The List

  1. Arnold’s Country Kitchen- Nashville
  2. Lucky’s Cafe- Cleveland
  3. Honey’s Sit and Eat- Philadelphia
  4. Dottie’s- San Francisco
  5. Silk City Diner- Philadelphia
  6. Clarkston Union Bar and Kitchen – Detroit
  7. Union Workshop- Detroit
  8. Chap’s Pit Beef- Baltimore
  9. Pastabilties- Syracuse
  10. The Tamale Place- Indianapolis
  11. Tomahawk Restaurant- Vancouver
  12. Bluewater Seafood- San Diego
  13. Sip and Bite- Baltimore
  14. Blue Ash Chili- Cincinatti
  15. Voula’s Offshore Cafe- Seattle
  16. Polish Village Cafe- Detroit
  17. Mulberry Cafe- Buffalo
  18. Red Wagon Cafe- Vancouver
  19. Meat and Bread- Vancouver
  20. El Indio- San Diego
  21. BopnGrill- Chicago
  22. Blue Moon Cafe- Baltimore
  23. Wallace Station- Lexington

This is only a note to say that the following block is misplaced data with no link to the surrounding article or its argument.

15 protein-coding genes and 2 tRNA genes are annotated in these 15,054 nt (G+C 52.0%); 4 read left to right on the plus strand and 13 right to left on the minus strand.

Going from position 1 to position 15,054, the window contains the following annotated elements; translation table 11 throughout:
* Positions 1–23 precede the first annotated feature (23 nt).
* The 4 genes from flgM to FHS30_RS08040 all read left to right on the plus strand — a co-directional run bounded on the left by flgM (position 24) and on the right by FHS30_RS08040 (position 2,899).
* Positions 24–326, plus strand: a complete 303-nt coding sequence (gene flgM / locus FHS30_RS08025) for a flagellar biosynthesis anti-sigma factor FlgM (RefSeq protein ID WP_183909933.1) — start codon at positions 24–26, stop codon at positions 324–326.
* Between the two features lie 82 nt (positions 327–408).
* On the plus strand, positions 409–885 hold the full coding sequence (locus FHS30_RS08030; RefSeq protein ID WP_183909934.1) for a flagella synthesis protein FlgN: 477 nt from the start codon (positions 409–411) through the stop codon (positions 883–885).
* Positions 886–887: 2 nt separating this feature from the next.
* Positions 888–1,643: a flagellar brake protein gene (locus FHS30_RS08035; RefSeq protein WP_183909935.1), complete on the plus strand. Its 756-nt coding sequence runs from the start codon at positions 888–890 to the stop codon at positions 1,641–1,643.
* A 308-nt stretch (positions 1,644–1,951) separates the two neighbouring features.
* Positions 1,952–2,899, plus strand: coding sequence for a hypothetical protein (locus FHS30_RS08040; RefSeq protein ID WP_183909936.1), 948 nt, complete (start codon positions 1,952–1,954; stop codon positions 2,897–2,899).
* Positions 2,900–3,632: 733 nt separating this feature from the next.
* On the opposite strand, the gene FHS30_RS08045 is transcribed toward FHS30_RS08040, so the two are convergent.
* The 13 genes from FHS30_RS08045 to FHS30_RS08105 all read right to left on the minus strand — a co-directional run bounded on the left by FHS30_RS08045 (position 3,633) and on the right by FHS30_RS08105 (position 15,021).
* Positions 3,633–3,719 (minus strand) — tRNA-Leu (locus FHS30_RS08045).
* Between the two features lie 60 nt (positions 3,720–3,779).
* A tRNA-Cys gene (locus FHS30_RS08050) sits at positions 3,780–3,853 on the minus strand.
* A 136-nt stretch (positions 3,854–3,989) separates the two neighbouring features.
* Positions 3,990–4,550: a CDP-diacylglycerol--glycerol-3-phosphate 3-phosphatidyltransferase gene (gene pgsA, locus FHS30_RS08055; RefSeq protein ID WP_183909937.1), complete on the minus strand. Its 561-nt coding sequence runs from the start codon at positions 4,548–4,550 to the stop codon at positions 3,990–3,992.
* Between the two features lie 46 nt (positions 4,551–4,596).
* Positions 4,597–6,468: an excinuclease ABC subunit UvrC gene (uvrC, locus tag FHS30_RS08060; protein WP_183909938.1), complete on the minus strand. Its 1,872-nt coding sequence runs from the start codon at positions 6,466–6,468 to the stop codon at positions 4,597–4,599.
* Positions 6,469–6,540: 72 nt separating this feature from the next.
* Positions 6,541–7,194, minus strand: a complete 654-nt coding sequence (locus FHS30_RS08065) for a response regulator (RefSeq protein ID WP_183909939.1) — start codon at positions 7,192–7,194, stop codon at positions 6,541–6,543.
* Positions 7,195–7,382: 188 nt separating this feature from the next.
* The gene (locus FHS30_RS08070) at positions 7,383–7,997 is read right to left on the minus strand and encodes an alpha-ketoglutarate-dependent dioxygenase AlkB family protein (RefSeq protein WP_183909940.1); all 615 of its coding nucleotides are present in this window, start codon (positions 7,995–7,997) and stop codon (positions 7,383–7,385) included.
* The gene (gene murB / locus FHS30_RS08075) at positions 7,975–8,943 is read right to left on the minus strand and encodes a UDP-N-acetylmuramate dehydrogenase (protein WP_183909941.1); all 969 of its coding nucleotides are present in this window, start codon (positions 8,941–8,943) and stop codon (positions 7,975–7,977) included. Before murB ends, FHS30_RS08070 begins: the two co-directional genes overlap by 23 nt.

24. Milktooth-Indianapolis
  25. Peaceful Restaurant- Vancouver
  26. Flytrap- Detroit
  27. Lakeview- Toronto
  28. Georgia’s Greek- Seattle
  29. White Palace Grill- Chicago
  30. Hopleaf- Chicago
  31. Marlow’s Rib and Restaurant-Memphis
  32. Terry’s Turf Club- Cincinatti
  33. Jethro’s Fine Grub- Vancouver
  34. Momocho Mod Mex- Cleveland
  35. Kitty Hoyes- Syracuse
  36. Kuma’s Corner- Chicago
  37. Fresh, Local, Wild- Vancouver
  38. Senate- Cincinnati
  39. Falconetti’s- Vancouver
  40. Zest!-Indianapolis
  41. Studio Diner- San Diego
  42. Melt- Cleveland
  43. Blackthorn Restaurant and Pub- Buffalo
  44. The Barking Dog- Indianapolis
  45.  Nana’s- Chicago
  46. Showdogs- San Francisco
  47. Empire Brewing Company- Syracuse
  48. Bakersfield- Cincinnati